He and Friedman Marcus, educational director at another Denver synagogue, started meeting on Thursdays, his day off, to type up “mini-courses” that he described as “self-motivating pamphlets” in which students “would answer questions or fill in the blanks or have to discover somehow.”

A modest seller

The first 500 copies of the Gestapo Game sold out in three months, at $8 a pop, Zwerin said. Then the Red Cross of New Zealand ordered 1,000 copies — he thought it was a typo, but officials assured him they wanted to put one in every Red Cross center in their country as well as Australia. He said the game continued to sell, perhaps 100 a year, until 2006, when the publishing company itself was sold (it is now part of Behrman House, perhaps the nation’s largest seller of Jewish educational books).

Overall, he estimated, there were perhaps 6,000 copies, many likely now buried in synagogue storage closets.

“I took the game to a couple of college campuses, I did it for youth groups, I did it for my confirmation class every year for 20 years, I did it at board meetings,” Zwerin said. “Any time there was a group of 20 or more people. With 20 or more people the results of the game were always the same. There was a percentage that survived, and that percentage was exactly the percentage that survived in Europe” — 33%.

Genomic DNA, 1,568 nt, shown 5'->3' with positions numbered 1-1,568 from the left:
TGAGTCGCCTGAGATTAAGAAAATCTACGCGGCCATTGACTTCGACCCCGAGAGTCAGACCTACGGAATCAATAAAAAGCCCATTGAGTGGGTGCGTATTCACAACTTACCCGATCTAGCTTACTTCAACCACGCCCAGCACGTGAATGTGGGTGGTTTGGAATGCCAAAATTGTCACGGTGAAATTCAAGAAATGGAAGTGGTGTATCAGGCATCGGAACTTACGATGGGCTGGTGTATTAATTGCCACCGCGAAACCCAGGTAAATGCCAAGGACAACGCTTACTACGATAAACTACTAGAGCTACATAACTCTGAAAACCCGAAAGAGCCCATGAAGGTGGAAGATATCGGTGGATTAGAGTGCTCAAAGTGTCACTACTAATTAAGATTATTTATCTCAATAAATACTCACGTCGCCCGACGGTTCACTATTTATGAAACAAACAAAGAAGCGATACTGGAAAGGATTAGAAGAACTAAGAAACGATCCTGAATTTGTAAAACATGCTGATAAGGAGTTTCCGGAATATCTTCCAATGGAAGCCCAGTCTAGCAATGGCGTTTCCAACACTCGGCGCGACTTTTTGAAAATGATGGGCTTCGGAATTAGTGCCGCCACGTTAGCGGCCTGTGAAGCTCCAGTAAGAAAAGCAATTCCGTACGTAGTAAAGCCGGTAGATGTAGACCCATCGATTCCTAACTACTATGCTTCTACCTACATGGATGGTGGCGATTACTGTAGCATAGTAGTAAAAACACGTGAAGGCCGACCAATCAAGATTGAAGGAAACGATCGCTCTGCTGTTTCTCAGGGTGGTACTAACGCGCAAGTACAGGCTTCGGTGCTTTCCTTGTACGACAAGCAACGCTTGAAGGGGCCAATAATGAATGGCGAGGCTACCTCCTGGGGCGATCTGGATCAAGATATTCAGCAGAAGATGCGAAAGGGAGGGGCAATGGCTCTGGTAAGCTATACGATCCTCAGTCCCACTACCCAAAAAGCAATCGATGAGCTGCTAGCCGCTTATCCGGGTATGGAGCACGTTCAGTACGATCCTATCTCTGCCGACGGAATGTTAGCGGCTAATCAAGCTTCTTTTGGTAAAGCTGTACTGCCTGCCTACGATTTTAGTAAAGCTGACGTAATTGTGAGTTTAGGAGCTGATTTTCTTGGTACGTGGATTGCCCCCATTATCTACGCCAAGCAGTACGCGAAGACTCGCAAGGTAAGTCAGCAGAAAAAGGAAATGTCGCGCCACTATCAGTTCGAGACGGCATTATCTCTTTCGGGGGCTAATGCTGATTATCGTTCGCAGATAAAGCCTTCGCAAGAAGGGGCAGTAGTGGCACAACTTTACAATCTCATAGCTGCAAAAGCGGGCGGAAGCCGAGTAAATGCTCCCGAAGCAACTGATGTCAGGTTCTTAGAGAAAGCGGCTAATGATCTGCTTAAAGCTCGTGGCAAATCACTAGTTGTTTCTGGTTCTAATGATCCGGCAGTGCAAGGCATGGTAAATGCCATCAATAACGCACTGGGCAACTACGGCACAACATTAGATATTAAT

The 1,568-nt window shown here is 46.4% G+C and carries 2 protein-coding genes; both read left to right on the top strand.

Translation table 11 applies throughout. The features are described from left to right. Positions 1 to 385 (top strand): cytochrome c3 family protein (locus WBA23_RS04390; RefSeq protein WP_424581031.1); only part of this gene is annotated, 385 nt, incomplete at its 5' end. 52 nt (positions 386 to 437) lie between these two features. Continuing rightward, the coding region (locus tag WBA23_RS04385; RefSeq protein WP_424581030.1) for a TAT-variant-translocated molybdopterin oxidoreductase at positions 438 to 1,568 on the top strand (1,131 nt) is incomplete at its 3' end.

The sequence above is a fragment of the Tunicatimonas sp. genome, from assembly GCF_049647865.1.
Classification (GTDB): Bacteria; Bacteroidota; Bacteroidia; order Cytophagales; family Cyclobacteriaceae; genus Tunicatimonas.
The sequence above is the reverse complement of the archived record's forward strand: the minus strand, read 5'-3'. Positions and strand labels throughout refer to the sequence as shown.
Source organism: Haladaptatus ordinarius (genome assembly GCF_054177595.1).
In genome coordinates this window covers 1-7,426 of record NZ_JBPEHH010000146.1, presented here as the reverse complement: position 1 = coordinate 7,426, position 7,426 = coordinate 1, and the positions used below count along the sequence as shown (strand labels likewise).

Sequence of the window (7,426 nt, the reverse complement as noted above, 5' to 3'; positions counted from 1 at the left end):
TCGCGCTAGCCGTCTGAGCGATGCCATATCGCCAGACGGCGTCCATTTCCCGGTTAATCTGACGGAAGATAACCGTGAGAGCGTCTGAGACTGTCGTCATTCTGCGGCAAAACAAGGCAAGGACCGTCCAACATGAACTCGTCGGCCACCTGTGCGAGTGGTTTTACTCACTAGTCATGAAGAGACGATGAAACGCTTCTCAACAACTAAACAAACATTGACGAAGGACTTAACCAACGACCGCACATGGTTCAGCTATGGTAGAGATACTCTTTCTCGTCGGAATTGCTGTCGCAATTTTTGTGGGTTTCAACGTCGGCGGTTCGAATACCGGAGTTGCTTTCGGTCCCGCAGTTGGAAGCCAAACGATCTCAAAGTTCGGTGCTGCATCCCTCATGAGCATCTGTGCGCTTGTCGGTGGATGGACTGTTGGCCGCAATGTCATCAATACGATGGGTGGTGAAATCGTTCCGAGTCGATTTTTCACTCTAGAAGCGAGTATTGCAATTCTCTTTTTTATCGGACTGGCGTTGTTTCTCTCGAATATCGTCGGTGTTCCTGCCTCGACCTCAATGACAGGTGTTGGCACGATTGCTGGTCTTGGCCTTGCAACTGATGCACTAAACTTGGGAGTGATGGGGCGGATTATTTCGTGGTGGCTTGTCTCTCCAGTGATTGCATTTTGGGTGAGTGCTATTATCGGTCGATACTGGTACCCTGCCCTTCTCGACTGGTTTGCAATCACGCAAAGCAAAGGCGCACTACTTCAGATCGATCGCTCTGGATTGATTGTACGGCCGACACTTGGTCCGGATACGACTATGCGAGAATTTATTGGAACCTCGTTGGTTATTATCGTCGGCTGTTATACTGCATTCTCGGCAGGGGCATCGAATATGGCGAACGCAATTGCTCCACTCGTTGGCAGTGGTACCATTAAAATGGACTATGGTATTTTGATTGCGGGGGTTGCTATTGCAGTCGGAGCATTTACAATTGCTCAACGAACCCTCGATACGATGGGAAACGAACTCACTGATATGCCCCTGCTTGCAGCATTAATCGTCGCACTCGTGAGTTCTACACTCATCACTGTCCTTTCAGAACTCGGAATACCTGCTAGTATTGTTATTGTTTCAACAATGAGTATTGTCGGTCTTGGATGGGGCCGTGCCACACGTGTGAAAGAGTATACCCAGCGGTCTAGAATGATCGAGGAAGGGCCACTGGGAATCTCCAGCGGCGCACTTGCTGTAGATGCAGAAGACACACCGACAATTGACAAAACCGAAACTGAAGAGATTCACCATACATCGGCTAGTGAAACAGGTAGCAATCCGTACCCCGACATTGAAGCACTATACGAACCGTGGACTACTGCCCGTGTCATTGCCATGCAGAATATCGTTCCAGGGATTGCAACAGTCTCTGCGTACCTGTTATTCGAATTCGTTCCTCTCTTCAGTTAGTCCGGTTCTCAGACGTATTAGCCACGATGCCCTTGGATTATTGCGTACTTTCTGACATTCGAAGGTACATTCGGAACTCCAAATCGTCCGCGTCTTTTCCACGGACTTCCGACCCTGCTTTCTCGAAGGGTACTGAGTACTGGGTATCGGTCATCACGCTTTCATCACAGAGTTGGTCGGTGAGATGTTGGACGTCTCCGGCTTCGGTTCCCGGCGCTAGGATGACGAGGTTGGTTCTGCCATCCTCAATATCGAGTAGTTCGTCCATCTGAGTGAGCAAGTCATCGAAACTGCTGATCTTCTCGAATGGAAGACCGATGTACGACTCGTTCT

I asked him about that 1980 Times article, in which a member of the American Association for Jewish Education called the game an example of problematic curriculum that turns “classrooms into concentration camps.” Zwerin acknowledged that calling it a game might have been a mistake but said he never heard such criticism from anyone who actually played the game — or from his wife, a Holocaust survivor herself, who sold and packaged thousands of copies of it.

“The Holocaust was not a game that you could play, it was ‘Oh my God, how do I get out of this,’ and there was no getting out, it was all about mazel, not saichel, mazel,” he said, using Hebrew words that mean luck and smarts. “I think about my wife’s situation. Her parents were killed, her sister was killed, and she escapes. Somebody found her on the street, as a little kid, and got her to the right ship at the right time. Total mazel.”

‘I can’t throw this away’

The copy of the game I played was discovered as part of a summer-long purge project initiated by Rabbi Sharon Litwin, who just took over as educational director of our synagogue, Temple Ner Tamid in Bloomfield, New Jersey. With a teenage assistant, she’s given away thousands of old books, and organized thousands of others, finding a time capsule of treasures along the way.